Finally, Rawls's maxi-min idea is pretty clever. (Was Rawls a socialist? We could argue that he was.) He stated we should 1) ensure a minimum standard of living that we all agree on under the veil of ignorance (basically, a spot where we don't know who we are, especailly in relation to others) and then 2) once we decide on a minimum we increase incentives for positions in society that will benefit all of society. So since doctors and nurses are important maybe they get paid a bit more and so on.
But there lies the problem. What happens when someone everyone wants to become a ditch digger and no one wants to be a doctor? There arent going to be enough doctors to fit the market if there isnt a reason to go through all that work. Of course theres helping society and what not, but devoting 8 years of schooling to helping society takes alot from a person. Everyone really needs to be one hell of a good person for that to actually work.
Also, theres this too:
This applies to >>675938
as for >>675932
my problem with this is that, while you and I may agree that education is worth it for the sake of being educated, there are plenty of people who dont think that way.
It wouldn't be much of a problem, but if somebody is being slack, the rest of the association can just ask them to leave. The majority of people will want to live better lives and keep seeing society improve, and once they need to only do the work that's necessary, and the amount of work that is necessary grows smaller and smaller as society does progress, they'll definitely be willing to do it.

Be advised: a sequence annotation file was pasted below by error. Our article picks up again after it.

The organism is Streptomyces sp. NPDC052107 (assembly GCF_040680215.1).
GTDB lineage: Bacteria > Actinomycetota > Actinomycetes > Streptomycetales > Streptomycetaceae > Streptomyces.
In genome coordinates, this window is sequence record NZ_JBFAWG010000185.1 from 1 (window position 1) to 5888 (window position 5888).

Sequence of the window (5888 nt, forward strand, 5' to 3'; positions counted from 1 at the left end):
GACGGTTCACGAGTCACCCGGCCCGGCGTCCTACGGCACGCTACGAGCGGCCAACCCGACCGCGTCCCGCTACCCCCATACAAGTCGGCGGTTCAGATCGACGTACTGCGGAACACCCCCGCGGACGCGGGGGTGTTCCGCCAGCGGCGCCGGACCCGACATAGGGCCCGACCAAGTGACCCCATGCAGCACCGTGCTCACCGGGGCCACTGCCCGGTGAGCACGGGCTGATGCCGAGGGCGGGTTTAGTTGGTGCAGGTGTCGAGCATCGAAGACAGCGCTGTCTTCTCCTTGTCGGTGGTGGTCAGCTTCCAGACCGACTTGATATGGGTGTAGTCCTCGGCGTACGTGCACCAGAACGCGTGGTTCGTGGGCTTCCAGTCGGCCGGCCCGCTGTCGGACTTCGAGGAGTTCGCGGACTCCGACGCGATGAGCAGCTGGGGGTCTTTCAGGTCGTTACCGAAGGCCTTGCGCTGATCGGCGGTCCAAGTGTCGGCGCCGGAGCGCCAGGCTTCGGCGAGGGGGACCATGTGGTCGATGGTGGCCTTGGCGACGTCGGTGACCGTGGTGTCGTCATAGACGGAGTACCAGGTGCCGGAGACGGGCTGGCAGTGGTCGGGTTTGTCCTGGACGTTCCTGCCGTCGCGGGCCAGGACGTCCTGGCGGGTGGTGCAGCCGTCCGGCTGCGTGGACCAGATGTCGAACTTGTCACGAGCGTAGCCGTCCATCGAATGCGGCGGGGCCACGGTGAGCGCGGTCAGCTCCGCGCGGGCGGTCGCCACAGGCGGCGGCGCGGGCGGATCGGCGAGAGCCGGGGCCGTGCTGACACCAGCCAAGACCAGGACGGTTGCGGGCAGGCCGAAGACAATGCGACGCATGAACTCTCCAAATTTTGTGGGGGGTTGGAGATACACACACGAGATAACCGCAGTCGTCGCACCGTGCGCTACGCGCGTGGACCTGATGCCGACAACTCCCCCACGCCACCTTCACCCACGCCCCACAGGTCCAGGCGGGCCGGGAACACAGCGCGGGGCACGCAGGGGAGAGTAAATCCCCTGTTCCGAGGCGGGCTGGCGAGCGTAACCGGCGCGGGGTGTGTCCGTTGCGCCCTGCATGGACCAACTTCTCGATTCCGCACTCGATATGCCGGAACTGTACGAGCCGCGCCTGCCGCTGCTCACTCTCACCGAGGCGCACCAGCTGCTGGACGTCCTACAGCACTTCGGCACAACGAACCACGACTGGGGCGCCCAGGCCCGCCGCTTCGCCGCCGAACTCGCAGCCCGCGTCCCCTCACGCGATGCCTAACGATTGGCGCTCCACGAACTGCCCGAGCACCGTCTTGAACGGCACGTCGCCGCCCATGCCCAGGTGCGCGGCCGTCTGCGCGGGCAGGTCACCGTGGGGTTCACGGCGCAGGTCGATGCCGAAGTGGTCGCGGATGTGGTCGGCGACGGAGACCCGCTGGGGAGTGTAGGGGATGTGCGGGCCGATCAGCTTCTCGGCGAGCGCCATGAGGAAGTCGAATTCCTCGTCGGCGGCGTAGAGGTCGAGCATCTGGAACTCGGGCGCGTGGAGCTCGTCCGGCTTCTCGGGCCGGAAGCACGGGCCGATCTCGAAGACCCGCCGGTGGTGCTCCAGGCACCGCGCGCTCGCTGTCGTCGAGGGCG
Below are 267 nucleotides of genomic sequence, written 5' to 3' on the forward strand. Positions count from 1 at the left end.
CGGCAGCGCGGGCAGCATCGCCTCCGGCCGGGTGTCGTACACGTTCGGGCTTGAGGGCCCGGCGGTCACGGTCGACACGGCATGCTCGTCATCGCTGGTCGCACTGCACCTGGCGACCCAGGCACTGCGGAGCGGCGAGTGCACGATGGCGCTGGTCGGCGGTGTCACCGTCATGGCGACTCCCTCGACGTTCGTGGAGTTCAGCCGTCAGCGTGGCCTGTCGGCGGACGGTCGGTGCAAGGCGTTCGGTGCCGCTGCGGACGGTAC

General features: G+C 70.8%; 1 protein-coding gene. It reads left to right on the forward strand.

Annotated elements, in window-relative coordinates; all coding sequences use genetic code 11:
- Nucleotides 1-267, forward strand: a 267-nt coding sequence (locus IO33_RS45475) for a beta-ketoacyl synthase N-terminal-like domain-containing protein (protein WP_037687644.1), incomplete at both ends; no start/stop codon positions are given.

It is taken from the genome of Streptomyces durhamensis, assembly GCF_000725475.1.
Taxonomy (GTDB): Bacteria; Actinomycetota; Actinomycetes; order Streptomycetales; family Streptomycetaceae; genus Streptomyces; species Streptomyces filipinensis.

AGAIN, to each the value they create, a ditch digger would not earn the same as a doctor, but they would each earn the value they've created. There would still be different wages for different jobs, the difference is people wouldn't be forced into jobs out of economic necessity as they have the economic freedom to pursue something better. If your grievance is with a lack primary and secondary education, it would be idiotic if those weren't enforced the same way they are today
So then let me ask another question:
What about culture? Take a video game designer for instance. Everyone wants to be a video game designer (and if you dont, you can sub whatever top-tier fun job you want here). In this situation I see two outcomes:
A) Video game designers do not contribute much to society and are therefore not payed very well (the value theyve created is not much). Therefore, not many people become video game designers.
2) Video game designers are payed well, or moderately, because video games are considered culture, and therefore contribute to society. As a result, there is an influx of video game designers that no one needs, and people become video game designers instead of the super important jobs like doctors.
Capitalism has brought us SO MUCH CULTURE!
how do you EVEN COMPETE!?
Because in the case of your example, video game design can exist outside of exploitation, if someone creates a video game on their own or in collaboration, they can sell it and the consumer can still ethically consume it. Because creating art/culture is purely an intellectual product rather than the product of exploitation, there is no reason it cannot be marketed or sold within a socialist society.
>Does Communism make any allowances for the fact that some jobs are harder than others?
>I'm not a scholar on the subject, but i'm curious to see if (Ideal, full workers paradise, no stalinism) communism recognises that it's harder to be a doctor or a scientist than a factory worker
Actually existing socialism was a wage labour society with profit, ie: capitalism. They set incentives on some occupations which devalued them, specifically doctors by feminisation.
A communist society wouldn't have wages (or specifically coupled rewards) so the job is the reward in itself.